Is it a photograph or a print?

Today a number of technologies are employed in producing digital photo prints.

Digital snapshots are frequently produced by equipment that also handles film. A light sensitive paper is exposed by laser diodes instead of light passing through film and is then processed chemically. The Fuji Frontier line of minilabs is one such processor in widespread use.
Another system from Fujifilm is the Pictrography line of digital print processors. This equipment uses a combination of the laser exposed photographic paper and a thermal dye transfer process on a second paper (see dye sublimation below).
In both cases the prints look and feel like traditionally processed photos.
These machines offer prints up to about 11"x14". Large format equipment using laser exposure of photographic paper is also in more limited use, known as Lightjet printers.
Prints on Fuji Crystal Archive paper have been rated to resist fading about 60 years which is more than double that of most other photographic papers in use.

Inkjet technology has entered the market producing very high quality photographic prints in sizes that generally cannot be obtained using other methods. With higher resolution digital cameras comes the possibility of producing very large, high quality photographic prints using inkjet equipment. Postersize-it is one of many companies who now offer these large inkjet photo prints. Most prints over 11"x14" are made on this type of equipment today.
Gone are the days of inkjets producing inferior photographic prints. The earlier inkjet prints did have serious problems with longevity because the unstable dyes were deposited on the paper's surface where they were subject to atmospheric degradation. The combination of ultraviolet light, moisture, and gasses like ozone caused shifts in color and overall fading in relatively short order.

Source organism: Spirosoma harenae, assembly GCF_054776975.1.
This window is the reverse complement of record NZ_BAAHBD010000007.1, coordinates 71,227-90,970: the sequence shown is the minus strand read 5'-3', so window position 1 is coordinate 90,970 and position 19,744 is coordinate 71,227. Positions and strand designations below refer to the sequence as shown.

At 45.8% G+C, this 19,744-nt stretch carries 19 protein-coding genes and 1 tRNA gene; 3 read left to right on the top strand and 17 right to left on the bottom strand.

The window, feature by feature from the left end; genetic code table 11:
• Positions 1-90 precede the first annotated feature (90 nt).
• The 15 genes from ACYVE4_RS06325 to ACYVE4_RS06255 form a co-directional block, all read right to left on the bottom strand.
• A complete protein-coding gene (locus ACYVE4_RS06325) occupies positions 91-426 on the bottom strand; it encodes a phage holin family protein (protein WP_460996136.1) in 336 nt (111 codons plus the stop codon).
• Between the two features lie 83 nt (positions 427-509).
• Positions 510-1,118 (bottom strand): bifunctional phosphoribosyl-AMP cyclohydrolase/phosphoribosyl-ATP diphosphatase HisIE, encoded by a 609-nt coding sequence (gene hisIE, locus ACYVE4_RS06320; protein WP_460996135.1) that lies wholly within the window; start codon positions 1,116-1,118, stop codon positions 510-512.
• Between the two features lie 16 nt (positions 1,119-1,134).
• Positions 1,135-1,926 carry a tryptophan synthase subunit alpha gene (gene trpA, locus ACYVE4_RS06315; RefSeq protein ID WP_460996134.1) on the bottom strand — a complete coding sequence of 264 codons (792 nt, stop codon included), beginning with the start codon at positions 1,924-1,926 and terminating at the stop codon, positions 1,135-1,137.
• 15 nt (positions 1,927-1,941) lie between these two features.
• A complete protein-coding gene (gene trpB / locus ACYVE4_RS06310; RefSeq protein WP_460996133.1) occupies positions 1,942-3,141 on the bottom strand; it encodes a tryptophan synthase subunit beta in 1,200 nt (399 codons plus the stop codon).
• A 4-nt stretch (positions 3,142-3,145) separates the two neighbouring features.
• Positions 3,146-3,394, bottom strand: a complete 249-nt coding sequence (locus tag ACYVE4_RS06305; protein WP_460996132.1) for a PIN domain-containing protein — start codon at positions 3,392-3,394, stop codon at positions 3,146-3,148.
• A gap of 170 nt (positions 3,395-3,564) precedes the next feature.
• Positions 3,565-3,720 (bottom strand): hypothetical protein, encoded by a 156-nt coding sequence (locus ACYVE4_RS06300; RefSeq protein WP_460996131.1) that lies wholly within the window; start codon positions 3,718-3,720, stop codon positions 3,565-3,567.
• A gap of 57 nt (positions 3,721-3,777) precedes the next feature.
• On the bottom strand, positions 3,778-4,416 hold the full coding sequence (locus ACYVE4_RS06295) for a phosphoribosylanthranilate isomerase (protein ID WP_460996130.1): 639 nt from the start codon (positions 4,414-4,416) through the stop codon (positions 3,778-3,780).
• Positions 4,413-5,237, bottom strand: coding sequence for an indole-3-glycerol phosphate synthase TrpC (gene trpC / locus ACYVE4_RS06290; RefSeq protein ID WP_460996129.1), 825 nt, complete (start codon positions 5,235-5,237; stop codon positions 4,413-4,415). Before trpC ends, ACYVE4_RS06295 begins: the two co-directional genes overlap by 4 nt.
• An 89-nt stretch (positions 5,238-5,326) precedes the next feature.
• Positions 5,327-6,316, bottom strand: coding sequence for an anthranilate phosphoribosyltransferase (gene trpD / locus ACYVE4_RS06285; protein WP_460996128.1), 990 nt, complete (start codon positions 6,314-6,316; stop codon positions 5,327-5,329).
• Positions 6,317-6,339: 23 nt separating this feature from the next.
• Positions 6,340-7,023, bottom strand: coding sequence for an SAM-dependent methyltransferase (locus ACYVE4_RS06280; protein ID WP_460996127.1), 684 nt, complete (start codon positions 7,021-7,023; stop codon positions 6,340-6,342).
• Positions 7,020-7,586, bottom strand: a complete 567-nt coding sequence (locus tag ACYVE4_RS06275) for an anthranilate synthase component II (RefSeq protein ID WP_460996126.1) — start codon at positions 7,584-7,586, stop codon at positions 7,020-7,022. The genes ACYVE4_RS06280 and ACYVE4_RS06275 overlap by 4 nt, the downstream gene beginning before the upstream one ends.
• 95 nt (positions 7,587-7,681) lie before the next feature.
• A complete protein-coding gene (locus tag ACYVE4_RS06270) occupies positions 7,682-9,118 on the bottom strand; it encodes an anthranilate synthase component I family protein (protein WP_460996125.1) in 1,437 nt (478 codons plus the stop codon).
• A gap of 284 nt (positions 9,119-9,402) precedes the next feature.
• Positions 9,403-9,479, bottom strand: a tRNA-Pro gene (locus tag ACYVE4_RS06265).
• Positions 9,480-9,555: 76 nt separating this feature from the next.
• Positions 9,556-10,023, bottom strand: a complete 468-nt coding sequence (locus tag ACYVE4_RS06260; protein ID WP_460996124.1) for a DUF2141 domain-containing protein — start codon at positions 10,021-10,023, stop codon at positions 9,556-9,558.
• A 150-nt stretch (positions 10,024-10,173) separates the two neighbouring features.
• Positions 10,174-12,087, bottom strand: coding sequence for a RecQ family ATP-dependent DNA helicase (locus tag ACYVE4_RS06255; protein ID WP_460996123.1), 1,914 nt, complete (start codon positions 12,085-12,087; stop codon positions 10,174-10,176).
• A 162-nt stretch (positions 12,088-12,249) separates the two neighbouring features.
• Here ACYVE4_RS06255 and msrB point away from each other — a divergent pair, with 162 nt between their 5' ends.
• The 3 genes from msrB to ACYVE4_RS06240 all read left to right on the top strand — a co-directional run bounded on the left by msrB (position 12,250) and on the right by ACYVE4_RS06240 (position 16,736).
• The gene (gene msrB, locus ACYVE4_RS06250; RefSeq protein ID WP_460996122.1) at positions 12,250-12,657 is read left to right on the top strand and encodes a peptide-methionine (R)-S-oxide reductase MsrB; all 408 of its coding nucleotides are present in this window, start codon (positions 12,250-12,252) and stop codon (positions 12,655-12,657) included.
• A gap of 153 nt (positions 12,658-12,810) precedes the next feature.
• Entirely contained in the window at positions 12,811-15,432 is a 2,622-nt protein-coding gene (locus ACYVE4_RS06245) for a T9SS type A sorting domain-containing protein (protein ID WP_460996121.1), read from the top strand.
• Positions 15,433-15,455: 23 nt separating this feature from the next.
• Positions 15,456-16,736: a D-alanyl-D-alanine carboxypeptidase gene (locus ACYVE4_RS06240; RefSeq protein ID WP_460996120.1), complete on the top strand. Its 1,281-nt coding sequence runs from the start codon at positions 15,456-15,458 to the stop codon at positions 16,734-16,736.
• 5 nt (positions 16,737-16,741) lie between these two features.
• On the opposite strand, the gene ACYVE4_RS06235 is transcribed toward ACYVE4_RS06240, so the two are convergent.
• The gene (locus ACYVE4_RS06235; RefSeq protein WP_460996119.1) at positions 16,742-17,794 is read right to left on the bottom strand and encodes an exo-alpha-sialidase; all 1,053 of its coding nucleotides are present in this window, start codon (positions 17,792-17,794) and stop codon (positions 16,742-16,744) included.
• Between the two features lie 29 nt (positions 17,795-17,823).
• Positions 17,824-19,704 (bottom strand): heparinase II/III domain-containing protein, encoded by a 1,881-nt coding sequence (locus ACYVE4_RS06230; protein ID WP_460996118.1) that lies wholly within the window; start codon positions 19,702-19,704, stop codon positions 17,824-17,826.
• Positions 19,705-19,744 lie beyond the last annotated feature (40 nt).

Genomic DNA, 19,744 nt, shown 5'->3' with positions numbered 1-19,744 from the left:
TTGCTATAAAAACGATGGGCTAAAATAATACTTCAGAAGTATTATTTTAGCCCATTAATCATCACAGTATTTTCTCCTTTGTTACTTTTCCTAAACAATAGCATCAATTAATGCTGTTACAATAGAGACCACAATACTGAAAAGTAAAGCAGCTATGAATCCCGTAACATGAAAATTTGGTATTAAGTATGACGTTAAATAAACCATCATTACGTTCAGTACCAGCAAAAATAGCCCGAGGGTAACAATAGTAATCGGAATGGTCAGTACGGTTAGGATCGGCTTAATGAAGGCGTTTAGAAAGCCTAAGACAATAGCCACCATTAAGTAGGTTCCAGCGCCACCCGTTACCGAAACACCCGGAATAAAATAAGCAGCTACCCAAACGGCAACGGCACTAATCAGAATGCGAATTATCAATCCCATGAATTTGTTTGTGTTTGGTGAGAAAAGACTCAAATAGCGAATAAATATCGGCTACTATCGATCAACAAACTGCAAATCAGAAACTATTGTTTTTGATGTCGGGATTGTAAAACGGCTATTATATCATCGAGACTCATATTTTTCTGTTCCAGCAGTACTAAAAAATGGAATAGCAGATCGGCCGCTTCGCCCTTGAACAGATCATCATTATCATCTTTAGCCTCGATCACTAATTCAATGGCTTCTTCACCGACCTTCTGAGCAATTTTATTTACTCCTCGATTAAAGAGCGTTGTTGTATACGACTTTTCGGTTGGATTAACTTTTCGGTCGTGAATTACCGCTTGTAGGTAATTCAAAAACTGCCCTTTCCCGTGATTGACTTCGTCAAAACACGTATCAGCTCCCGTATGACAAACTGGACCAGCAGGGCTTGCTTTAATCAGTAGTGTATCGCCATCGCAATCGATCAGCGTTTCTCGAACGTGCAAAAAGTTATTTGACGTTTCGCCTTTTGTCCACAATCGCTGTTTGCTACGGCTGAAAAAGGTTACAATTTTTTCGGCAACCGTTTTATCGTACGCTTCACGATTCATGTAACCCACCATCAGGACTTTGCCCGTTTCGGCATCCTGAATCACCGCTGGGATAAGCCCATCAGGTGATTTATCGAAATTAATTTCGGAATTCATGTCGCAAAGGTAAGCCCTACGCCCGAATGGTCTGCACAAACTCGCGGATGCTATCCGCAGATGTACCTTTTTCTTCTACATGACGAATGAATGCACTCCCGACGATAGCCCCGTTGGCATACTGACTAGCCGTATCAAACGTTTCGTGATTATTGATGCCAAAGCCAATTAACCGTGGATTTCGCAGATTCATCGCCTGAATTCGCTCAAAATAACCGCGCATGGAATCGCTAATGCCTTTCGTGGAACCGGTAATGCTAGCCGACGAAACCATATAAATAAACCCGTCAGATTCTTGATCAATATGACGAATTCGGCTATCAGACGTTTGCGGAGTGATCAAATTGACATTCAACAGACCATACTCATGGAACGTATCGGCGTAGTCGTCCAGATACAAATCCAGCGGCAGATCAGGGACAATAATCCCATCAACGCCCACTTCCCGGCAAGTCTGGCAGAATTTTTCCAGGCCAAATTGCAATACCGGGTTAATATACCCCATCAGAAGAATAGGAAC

Today's inkjets utilize a number of advances to combat these problems. Dye based inks have been engineered to resist fading. Photo papers have been designed to encapsulate the dyes reducing direct UV and gas exposure. Pigmented inks are available which can resist fading longer than dyes with some sacrifice in color gamut.
Even today's dye based inkjet photo prints can be expected to outlast those produced by photographic processors. Inkjet prints made using pigmented ink sets may resist fading more than twice as long. Although the paper itself may noticably deteriorate well before the over one hundred year fade resistance of some pigmented inks
Inkjets are not particularly cost effective for producing smaller prints. This mostly due to higher material costs, but this too is subject to change.

Dye Sublimation is a printing process where the inks are stored in a solid form on special ribbons. The ribbon is heated to transfer the colors onto a special paper. This offers the advantage of a smudge proof print right out of the printer. This technology is available for larger prints but it is mostly used in desktop size printers and specialty printers such as CD/DVD labeling. Dye sublimation is more costly than inkjet printing. The photographic quality of these prints can be very good. Resistance to fading can be quite good depending on the equipment and supplies used and should resist fading as long as most photographic processed prints. Kodak offers this technology in desktop photo printers for home use.

As print technology continues to evolve we can expect higher quality, even longer lasting photo prints to become available.

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